- Light, Human Evolution, and the Palaeolithic
- The Role of Darkness in Ancient Greek Religion and Religious Practice
- Constructing the Invisible: Light and Darkness in the Topography of Hades
- Darkness and the Imagination: The Role of Environment in the Development of Spiritual Beliefs
- Rediscovering the Winter Solstice Alignment at Newgrange, Ireland
- Light and Shadow Effects in Megalithic Monuments in the Iberian Peninsula
- Sunlight, Divination, and the Dead in Aegean Ritual Tradition
- Illuminating Triangulations: Moonlight and the Mississippian World
- The Chacoan World: Light and Shadow, Stone and Sky
- Animate Shadows of Bears and Giants
- The Beautiful Face of Ra: The Role of Sunlight in the Architecture of Ancient Egypt
- The Handling of Light: Its Effect on Form and Space in the Greek Temple and the Byzantine Church
- In Visible Presence: The Role of Light in Shaping Religious Atmospheres
- Lighting in Muslim and Christian Religious Buildings: A Comparative Study
- Prehistoric Light in the Air: Celestial Symbols of the Bronze Age
- Phenomenology of Light: The Glitter of Salvation in Bessarion’s Cross
- The Light of the Flame: Use and Symbolism of Light and Lighting Devices in Traditional Greek Culture
- Encountering Photoamulets and the Use of Apotropaic Light in Late Antiquity
- Visibility, Privacy, and Missing Windows: Lighting Domestic Space in Ancient Mesopotamia
- Lighting the Good Life: The Role of Light in the Aristocratic Housing System duringLate Antiquity
- Thirty Days of Night: The Role of Light and Shadow in Inuit Architecture, North of the Arctic Circle
- Household Consumption of Artificial Light at Pompeii
- Industrializing Light: The Development and Deployment of Artificial Lighting in Early Factories
- Materializing Light, Making Worlds: Optical Image Projection within the Megalithic Passage Tombs of Britain and Ireland
- Light and Dark in Prehistoric Malta
- The Eleusinian Projector: The Hierophant’s Optical Method of Conjuring the Goddess
- Reconstructing Artificial Light in Ancient Greece
- Lighting in Reconstructed Contexts: Experiential Archaeology with Pyrotechnologies
- Çatalhöyük: A Study of Light and Darkness—A Photo-essay
- Light and its Interaction with Antiquities and Works of Art: A Conservator’s Perspective
- Lighting and Museum Exhibits
- Modalities of Meaning: Light and Shadow in Archaeological Images
- Commentary I: On Light
Abstract and Keywords
The Maltese islands offer an unusual opportunity for the analysis of the interplay of light and dark in a prehistoric context. The potential is provided by the excellent preservation of the architectural monuments which permit the framing of different scenarios of light and dark, tempered by the need to reconstruct tentatively some missing elements such as the roofs. A number of features, such as the intense sunshine and the dramatic storms, have probably remained reasonably constant since prehistory although the modern pluvial patterns may have only developed from about 2200 bc. Other components such as sources of artificial light require archaeological information for their reconstruction. The most difficult task, however, is to understand the reception of light and dark by the prehistoric communities; but the detailed evidence that survives has offered the best possible chance to achieve this objective.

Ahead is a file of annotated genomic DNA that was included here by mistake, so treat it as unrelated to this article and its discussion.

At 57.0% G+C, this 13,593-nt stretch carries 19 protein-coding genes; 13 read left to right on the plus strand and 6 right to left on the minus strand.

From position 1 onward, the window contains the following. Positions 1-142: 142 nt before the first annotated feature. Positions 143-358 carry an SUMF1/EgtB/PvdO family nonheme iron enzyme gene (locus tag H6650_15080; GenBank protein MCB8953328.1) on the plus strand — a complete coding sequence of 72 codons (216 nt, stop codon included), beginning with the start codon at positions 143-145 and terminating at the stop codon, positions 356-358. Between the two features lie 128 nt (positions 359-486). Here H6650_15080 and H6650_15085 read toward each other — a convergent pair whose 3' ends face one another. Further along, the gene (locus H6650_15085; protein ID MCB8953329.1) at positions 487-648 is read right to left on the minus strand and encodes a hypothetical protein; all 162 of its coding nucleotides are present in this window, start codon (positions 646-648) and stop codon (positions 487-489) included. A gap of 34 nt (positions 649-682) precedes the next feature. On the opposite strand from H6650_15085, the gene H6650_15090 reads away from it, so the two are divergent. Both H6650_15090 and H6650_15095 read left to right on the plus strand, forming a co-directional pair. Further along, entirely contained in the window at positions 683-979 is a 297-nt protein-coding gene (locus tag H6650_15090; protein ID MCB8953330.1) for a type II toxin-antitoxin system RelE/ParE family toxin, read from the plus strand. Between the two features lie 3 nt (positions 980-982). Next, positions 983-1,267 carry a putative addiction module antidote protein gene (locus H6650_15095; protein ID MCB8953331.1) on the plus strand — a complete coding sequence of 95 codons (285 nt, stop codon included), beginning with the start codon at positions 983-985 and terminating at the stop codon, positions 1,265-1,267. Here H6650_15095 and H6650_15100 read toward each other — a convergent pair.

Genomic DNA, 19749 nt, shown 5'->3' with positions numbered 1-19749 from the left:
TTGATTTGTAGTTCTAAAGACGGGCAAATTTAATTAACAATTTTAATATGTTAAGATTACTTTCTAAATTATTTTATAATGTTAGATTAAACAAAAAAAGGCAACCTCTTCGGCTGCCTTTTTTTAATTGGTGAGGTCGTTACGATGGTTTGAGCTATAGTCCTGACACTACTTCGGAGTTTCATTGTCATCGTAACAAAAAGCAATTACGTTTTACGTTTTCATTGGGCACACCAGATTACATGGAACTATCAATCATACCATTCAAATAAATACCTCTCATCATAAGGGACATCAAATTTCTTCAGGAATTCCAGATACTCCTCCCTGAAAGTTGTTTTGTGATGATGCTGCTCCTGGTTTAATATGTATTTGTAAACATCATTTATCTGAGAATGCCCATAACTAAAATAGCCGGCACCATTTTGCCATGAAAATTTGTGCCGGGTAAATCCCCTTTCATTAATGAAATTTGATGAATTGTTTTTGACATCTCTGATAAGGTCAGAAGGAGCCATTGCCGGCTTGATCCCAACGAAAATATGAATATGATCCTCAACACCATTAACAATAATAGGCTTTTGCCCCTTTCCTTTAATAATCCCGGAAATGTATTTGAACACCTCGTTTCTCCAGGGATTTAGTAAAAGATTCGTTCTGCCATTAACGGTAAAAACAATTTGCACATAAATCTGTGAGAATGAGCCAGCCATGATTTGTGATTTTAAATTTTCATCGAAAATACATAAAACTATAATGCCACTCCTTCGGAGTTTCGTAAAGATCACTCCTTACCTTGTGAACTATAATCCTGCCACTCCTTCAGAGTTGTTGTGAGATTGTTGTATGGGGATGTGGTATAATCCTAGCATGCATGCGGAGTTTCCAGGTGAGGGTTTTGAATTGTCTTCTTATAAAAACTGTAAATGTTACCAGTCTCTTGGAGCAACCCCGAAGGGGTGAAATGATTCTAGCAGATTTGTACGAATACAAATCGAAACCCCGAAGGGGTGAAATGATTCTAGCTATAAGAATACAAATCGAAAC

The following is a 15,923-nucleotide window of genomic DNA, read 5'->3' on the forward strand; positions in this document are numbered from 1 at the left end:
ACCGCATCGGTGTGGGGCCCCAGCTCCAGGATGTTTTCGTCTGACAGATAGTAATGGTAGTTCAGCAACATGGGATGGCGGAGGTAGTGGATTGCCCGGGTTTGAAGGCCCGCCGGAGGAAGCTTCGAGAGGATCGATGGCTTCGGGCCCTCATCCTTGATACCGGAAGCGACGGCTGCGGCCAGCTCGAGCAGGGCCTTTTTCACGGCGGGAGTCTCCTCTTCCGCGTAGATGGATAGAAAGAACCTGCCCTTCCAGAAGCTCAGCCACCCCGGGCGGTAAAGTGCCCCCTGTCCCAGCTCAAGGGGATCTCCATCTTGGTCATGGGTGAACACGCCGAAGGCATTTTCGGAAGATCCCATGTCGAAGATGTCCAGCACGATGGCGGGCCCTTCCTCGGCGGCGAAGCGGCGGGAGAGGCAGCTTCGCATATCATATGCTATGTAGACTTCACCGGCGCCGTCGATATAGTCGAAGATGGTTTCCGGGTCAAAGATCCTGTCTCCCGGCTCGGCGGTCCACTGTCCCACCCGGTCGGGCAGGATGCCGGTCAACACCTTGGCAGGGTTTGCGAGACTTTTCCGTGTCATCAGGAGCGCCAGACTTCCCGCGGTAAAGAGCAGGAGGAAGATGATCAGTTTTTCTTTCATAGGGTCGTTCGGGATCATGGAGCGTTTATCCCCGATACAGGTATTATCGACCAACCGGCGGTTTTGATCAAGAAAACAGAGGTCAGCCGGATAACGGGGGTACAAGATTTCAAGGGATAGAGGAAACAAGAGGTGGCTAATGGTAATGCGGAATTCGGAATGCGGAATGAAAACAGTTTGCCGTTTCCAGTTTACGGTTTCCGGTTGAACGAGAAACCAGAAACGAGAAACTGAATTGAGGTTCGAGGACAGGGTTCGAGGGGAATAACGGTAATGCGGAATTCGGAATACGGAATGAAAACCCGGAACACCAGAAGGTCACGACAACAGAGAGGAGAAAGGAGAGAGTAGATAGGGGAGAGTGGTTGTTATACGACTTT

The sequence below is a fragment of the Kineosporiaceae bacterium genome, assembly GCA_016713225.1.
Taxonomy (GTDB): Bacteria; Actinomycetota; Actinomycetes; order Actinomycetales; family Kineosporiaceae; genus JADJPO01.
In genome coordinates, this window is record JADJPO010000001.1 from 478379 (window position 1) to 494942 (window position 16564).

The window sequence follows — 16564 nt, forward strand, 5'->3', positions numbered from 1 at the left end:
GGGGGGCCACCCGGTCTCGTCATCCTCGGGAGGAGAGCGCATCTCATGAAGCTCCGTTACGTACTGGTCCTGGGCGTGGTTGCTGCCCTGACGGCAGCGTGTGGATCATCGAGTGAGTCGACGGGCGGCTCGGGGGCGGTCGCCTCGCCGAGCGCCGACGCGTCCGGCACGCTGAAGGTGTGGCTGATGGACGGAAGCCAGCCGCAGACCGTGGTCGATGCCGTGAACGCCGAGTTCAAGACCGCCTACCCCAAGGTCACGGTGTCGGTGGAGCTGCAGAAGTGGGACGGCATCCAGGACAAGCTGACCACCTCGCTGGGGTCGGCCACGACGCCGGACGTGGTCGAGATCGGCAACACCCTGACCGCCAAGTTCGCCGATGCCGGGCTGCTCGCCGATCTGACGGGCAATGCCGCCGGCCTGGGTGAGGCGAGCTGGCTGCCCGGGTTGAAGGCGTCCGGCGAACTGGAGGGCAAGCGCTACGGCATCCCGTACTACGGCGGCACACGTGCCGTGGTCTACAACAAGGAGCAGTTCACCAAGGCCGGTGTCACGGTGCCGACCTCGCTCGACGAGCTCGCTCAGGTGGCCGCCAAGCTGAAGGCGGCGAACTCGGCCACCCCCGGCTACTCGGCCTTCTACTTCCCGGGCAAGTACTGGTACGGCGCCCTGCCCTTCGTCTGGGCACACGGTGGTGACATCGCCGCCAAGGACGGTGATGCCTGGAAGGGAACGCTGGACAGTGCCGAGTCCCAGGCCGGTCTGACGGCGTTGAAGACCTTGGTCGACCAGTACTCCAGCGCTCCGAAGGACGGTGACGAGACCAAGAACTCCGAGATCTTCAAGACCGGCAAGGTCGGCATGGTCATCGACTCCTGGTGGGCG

Simon Stoddart is a Reader in Prehistory at the University of Cambridge and a fellow of Magdalene College, Cambridge. His career had previously taken him to the British School at Rome and the universities of Michigan, York, Oxford and Bristol. His work in Malta started in 1987 and has included fieldwork (Brochtorff Xaghra Circle, Ggantija, Santa Verna, In Nuffara, Tac Cawla and Kordin) and 3D visualisation. He has undertaken fieldwork widely in Italy on multi-period projects in Umbria, Lazio and Sicily. His publications cover themes that range across the Etruscans, Celts, the Mediterranean Bronze Age and Iron Age, landscapes and state formation.
Caroline Malone is Professor of Prehistory at Queen’s University Belfast and the PI of the ERC Funded FRAGSUS project (2013-2018). She has worked in Malta since 1983, including fieldwork at number of the key sites mentioned here (Brochtorff Xaghra Circle, Santa Verna, Tac Cawla and Kordin). Her posts have included museums (Avebury and the British Museum), multi-tasking ritual specialist (the posts of proctor and senior tutor at the University of Cambridge), the inspectorate of English Heritage and academic positions at Bristol and Cambridge as well as Belfast. Her publications range widely over the Mediterranean and British Isles, focused on the Neolithic and Bronze Age.
Michael Anderson is Associate Professor in Classics at San Francisco State University who is a specialist in the interpretation of 3D visualisation, particularly in the Roman world. He received his PhD in 2004 from the University of Cambridge on the house in Pompeii and is director of the Via Consolare Project at Pompeii. His publications are focused on Digital and computing technology and its application to archaeology and Classical scholarship, especially 3D reconstruction, data-capture, and geographical information systems (GIS) analysis; Roman material culture, art, architecture, and primary fieldwork, specialising in Pompeii, Herculaneum, Rome, and Ostia; Ancient daily life, analysis of domestic space, the city, commerce and the arts in Classical literature and the material record.
Robert Barratt is a graduate student at the University of Cambridge working on the deployment of 3D visualisation as a research tool, currently focused on the Brochtorff Xaghra Circle. He is a graduate of the University of Cardiff, with wide experience in fieldwork, including on the island of Malta. He is experienced in the use of digital photography for 3D modelling as well as other forms of 3D digital reconstruction.
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